Sleep position may be linked to infants' flat heads, but insurance policies may play a role

The flat-head look that more young children have been sporting has long been attributed to recommendations that babies be put to sleep on their backs. But researchers thought that a spike in such cases in Texas infants warranted a closer look. And they found that the cause was more complex.

Researchers from the Texas Department of State Health Services looked in the Texas Birth Defects Registry to identify cases of plagiocephaly, a fancy word for a deformed skull. They found that between 1999 and 2007, the number of cases skyrocketed from 3 cases per 10,000 births to 29 per 10,000 births, an increase of 21% per year on average, the researchers reported online Monday in Archives of Pediatrics and Adolescent Medicine. The largest increase was in the Dallas-Fort Worth area.

A variety of factors can cause the condition in newborns, but when the condition is acquired, sleep-position recommendations from the American Academy of Pediatrics are usually blamed. Those guidelines, issued in 1992, aimed to reduce sudden infant death syndrome.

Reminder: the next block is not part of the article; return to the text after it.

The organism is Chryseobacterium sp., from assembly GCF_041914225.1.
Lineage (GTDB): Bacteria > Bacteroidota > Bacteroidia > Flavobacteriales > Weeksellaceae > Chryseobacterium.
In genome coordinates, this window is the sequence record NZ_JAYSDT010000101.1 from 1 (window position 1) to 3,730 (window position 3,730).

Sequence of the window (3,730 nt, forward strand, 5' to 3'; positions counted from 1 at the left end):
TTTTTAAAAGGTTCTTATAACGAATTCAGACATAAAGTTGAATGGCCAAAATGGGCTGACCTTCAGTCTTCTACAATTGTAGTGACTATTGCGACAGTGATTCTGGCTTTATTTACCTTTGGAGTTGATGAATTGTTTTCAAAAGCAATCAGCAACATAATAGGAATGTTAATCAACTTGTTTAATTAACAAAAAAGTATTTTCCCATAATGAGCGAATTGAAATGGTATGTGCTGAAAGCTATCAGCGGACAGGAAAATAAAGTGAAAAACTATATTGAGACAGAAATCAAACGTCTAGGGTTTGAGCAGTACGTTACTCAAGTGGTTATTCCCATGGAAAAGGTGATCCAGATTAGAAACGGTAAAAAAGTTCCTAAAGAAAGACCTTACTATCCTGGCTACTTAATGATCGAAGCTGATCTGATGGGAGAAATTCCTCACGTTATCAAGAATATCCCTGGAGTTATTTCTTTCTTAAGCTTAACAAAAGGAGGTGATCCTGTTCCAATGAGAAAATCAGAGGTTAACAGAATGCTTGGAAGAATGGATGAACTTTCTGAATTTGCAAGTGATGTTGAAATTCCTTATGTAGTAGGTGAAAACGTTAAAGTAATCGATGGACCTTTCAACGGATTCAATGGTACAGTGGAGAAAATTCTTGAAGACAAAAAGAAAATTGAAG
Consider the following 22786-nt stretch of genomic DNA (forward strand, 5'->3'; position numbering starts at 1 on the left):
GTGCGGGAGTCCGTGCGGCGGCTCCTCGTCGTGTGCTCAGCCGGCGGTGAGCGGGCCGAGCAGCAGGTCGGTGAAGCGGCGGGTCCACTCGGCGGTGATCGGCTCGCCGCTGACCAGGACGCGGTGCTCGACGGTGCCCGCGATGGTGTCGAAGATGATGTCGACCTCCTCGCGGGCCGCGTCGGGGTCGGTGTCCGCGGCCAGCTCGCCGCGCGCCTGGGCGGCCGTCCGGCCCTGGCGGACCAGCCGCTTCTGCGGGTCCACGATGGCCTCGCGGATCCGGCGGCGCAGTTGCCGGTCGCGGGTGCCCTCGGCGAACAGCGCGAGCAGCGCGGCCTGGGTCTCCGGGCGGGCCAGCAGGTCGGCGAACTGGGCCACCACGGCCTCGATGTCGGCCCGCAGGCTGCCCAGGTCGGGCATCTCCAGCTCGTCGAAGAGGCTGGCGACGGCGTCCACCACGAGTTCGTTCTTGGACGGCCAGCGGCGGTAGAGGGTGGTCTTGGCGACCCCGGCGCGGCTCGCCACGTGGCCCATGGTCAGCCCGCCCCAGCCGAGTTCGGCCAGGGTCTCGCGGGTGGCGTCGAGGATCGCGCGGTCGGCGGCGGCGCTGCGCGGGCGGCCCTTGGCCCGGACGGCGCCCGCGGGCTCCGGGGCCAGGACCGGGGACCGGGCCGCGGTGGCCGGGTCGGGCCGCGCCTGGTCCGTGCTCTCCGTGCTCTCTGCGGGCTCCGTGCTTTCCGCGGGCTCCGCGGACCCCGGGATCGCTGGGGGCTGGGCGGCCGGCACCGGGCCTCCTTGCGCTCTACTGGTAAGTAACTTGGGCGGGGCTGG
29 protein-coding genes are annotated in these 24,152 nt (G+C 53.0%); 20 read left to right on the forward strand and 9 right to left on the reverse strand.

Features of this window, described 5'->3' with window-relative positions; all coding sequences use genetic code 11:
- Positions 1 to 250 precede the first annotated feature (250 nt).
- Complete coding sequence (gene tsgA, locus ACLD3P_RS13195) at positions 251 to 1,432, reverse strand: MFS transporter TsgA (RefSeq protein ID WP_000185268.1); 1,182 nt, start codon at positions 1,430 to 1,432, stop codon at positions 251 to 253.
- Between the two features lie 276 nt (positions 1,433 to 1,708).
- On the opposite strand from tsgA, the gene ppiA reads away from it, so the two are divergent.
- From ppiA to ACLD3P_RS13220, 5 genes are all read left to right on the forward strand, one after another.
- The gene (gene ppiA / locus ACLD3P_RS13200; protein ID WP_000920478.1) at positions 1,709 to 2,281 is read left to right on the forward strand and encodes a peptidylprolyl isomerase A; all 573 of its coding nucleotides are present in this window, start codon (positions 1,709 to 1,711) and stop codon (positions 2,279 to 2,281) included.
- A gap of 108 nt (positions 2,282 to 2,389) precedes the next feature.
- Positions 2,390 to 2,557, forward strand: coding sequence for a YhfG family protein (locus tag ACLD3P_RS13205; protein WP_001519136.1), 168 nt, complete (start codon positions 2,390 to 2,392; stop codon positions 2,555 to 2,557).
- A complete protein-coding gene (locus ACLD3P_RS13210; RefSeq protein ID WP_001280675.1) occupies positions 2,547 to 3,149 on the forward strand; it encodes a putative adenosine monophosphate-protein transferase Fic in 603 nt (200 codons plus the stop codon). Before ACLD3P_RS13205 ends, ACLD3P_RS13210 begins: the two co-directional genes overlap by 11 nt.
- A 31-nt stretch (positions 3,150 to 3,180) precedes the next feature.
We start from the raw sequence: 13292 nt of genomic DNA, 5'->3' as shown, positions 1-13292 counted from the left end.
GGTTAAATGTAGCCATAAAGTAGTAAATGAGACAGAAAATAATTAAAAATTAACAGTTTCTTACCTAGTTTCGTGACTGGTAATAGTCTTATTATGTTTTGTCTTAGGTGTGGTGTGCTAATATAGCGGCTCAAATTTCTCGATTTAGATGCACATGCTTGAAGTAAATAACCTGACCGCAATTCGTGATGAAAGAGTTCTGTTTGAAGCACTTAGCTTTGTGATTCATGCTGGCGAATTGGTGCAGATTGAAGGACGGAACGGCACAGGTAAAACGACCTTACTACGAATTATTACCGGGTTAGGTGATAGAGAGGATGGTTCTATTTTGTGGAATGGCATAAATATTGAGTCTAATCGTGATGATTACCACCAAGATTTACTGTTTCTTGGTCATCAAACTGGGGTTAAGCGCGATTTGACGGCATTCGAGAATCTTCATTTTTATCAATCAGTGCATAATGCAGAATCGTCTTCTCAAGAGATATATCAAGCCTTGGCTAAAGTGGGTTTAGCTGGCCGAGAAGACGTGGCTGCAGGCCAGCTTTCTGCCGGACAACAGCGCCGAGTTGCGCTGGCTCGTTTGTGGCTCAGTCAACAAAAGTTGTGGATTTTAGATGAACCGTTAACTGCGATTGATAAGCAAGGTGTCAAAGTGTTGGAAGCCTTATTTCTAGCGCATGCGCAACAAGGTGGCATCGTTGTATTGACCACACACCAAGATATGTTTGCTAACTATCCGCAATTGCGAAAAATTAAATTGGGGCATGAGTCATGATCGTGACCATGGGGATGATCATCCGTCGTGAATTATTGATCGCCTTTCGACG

But in Texas, researchers figured, that couldn’t be the whole story because the increases in flat skulls were dramatic after 1999.

They found that efforts to get treatment for the condition appear largely to blame: More parents are seeking treatment for their children’s cosmetically lumpy heads. It turns out that some insurance companies will reimburse the cost for such treatment only if it’s prompted by a specific diagnosis. With more babies taking a trip to the specialist, more babies are getting counted in the plagiocephaly books.

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